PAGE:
- Hardcover: 288 pages
- Publisher: Linden Publishing; 1 edition (October 1, 2008)
- Language: English
- ISBN-10: 1884956939
- ISBN-13: 978-1884956935
- Product Dimensions: 6 x 0.9 x 9.2 inches
- Shipping Weight: 1.4 pounds
- Average Customer Review: 4.5 out of 5 stars See all reviews (38 customer reviews)
- Amazon Best Sellers Rank: #138,435 in Books (See Top 100 in Books)
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Refuse to Regain!: 12 Tough Rules to Maintain the Body You've Earned! Hardcover – October 1, 2008
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"'The best move would be to stop making excuses for your weight,' says Barbara Berkeley, MD, author of Refuse to Regain! 'That's the first step to getting healthy,' she says. Her other weight-loss strategies will help take you the rest of the way." Women's Health Magazine
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Top Customer Reviews
Fisrt, her approach is a "one size fits all" stratgey that will not work for everyone. Although she says it doesn't matter "how you lost your weight," she does propose only one approach - hers - for maintaining. Quite frankly, I have done almost exactly the opposite of what she recommends: I eat mostly whole grains, vegetables and fruit, and some dairy, with minimal animal-based protetin...and this, after losing wiehgt on a protein-based weight-loss plan (kind of a modified South Beach). So, the "one size fits all" isn't necessarily a good approach - people might think, "Well, if I can't bear to do it her way, in such an extereme manner, why try at all?"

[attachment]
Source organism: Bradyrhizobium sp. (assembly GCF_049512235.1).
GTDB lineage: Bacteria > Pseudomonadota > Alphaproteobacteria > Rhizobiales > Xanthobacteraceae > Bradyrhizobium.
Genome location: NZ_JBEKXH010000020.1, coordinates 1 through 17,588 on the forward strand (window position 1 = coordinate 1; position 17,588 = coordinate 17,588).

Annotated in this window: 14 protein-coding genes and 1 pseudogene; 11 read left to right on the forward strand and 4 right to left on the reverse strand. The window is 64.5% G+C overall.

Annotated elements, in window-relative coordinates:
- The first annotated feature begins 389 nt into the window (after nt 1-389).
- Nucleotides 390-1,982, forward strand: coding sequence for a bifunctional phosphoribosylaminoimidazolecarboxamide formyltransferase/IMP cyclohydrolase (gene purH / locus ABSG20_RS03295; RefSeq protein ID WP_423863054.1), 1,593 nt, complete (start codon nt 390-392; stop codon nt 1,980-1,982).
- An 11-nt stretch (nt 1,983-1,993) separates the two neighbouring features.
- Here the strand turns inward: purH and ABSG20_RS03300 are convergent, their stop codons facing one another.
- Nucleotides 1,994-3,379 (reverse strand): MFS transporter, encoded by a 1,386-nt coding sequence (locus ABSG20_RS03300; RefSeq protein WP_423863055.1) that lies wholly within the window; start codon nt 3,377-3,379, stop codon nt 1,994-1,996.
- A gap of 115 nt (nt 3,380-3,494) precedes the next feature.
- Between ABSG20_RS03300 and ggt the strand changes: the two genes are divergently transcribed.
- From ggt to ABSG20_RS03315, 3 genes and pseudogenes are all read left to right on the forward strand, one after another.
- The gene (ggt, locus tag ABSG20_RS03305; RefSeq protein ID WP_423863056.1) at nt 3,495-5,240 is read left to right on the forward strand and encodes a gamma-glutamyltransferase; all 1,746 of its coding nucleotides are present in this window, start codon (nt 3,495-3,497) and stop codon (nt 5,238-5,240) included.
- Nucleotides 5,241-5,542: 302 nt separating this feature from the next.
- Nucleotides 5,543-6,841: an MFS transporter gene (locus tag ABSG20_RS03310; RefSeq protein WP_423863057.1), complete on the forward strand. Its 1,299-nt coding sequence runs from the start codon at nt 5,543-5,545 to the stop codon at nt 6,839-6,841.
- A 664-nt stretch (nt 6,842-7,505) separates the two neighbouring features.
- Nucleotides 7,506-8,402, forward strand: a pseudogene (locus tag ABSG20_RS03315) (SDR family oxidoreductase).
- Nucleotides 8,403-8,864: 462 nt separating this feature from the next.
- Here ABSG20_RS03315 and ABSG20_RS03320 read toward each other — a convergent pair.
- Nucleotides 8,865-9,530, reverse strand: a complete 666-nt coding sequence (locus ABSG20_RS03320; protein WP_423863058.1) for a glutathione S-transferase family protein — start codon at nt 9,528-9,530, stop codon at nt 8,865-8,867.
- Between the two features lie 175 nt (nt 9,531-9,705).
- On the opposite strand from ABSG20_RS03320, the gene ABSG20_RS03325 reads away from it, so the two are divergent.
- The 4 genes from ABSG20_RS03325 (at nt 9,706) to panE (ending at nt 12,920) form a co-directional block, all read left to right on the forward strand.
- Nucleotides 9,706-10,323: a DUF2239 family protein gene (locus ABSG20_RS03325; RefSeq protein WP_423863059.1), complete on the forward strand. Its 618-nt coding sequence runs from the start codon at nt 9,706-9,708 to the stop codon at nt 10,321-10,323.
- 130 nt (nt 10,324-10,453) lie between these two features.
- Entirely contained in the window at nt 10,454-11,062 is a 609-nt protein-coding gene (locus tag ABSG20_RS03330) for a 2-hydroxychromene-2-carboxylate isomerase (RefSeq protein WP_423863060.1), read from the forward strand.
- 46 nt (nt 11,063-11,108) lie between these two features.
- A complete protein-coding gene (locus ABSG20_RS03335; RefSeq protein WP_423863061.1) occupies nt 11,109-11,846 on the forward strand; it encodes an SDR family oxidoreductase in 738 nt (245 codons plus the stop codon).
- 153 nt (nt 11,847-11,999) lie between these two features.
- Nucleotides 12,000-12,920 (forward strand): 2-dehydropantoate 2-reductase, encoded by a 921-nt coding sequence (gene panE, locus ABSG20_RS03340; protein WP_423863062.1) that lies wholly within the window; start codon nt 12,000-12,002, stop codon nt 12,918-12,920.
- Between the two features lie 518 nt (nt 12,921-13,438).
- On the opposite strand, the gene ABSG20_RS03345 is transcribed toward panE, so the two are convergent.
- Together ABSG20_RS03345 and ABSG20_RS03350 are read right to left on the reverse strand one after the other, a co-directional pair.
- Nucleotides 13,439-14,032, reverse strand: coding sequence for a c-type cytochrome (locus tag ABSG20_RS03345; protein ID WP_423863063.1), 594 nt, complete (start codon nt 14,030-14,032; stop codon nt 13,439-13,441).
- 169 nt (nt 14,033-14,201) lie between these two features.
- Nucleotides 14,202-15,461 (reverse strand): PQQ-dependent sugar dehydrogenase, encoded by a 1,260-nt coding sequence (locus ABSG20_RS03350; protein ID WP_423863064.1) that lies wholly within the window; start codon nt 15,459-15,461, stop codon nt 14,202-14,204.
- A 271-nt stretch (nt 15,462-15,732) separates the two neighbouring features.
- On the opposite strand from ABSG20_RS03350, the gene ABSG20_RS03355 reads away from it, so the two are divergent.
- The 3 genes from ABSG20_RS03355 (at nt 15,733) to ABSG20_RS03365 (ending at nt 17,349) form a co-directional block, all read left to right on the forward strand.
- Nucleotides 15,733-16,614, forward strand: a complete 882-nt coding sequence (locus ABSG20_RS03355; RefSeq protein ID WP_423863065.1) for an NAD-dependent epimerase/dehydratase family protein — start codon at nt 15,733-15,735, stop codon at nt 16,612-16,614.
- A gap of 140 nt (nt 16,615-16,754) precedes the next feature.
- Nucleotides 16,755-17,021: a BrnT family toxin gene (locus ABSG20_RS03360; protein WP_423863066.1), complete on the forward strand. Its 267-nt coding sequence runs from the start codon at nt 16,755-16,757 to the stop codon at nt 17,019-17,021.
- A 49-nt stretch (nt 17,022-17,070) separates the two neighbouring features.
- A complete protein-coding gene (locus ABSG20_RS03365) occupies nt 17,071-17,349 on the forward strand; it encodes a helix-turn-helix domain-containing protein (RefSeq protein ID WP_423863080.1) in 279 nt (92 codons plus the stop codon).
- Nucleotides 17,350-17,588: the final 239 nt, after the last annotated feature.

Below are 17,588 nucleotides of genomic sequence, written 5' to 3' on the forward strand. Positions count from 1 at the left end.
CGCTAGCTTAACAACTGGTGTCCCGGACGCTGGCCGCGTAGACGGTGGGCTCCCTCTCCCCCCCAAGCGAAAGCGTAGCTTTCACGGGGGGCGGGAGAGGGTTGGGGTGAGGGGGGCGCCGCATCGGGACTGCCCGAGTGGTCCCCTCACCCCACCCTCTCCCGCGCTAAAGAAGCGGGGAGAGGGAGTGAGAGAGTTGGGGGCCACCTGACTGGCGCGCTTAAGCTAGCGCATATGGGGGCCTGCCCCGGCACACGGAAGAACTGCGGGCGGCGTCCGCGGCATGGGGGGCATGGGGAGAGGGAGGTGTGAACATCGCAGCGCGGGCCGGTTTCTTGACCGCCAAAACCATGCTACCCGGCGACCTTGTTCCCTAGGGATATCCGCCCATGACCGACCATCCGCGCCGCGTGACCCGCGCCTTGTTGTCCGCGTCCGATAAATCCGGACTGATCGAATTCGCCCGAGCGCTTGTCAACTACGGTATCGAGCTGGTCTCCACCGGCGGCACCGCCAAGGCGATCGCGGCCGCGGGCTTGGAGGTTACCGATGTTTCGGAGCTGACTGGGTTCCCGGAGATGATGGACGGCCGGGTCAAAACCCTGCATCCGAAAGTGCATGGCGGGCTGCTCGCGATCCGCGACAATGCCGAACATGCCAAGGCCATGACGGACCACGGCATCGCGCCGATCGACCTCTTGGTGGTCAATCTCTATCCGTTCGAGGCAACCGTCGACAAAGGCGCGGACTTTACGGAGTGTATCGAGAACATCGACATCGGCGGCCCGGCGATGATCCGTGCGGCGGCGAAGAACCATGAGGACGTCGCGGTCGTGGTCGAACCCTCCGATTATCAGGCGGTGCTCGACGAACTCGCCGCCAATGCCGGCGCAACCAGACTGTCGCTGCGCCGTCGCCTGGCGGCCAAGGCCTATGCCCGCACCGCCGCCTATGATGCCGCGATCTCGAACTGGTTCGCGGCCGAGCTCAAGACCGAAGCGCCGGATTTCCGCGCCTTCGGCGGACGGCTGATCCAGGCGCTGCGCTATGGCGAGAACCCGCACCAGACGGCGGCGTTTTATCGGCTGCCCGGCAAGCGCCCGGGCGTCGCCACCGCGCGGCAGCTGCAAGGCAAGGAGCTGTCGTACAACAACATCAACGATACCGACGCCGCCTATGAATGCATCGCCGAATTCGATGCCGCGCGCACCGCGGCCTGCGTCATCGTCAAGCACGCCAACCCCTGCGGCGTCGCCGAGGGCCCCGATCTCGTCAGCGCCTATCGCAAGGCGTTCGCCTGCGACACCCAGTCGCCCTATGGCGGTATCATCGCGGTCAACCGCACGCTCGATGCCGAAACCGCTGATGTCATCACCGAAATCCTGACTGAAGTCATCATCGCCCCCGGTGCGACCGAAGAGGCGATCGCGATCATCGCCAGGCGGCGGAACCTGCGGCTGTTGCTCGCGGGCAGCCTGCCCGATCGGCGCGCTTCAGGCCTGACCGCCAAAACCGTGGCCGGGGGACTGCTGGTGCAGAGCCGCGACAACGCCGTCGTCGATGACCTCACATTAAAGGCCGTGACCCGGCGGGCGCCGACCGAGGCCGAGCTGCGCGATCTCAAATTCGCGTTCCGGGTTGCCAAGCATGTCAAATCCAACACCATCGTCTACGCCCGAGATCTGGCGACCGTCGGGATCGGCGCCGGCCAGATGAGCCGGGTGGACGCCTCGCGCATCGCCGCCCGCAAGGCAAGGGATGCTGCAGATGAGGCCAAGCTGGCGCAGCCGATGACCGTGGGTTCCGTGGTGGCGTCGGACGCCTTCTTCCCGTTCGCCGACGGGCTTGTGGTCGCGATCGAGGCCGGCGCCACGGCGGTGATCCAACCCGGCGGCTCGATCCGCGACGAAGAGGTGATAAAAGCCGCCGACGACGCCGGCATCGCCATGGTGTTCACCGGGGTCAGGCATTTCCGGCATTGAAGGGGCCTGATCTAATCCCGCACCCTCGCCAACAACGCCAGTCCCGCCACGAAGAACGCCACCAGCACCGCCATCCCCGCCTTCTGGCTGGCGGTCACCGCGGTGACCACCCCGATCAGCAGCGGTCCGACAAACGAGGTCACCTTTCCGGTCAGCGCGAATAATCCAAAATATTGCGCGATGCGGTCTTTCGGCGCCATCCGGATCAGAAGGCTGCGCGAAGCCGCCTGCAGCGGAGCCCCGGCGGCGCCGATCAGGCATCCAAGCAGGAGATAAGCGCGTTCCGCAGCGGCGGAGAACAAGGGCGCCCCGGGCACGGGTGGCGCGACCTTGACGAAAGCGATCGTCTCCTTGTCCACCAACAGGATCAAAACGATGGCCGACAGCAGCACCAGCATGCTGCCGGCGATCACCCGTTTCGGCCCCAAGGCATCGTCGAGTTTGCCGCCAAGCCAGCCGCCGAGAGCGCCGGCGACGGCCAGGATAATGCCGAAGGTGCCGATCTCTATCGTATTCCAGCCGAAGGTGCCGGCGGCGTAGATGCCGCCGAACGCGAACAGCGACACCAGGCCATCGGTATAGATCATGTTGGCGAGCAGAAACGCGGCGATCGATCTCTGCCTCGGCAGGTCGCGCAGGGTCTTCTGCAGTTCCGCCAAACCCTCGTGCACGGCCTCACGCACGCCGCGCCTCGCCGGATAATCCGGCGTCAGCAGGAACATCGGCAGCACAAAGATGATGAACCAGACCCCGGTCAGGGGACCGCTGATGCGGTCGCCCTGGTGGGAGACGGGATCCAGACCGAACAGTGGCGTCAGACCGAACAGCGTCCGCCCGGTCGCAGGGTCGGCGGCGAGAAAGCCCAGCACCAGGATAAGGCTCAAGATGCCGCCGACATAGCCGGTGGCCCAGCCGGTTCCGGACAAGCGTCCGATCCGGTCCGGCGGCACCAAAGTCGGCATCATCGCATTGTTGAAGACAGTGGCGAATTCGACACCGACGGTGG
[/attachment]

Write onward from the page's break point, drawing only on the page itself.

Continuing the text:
Second, she takes an inconsistant approach, even within her own rather rigid plan. I was shocked to see that she breaks her own health-focused "Primarian" rules in odd ways...like allowing artificial sweeteners, which certainly aren't even vaguely "Primarian," and chemical-laden frozen "diet" entrees, like Lean Cuisine. I'm having a hard time picturing Og the hunter-gatherer chowing down on a Healthy Choice dinner and washing it down with a Diet Coke.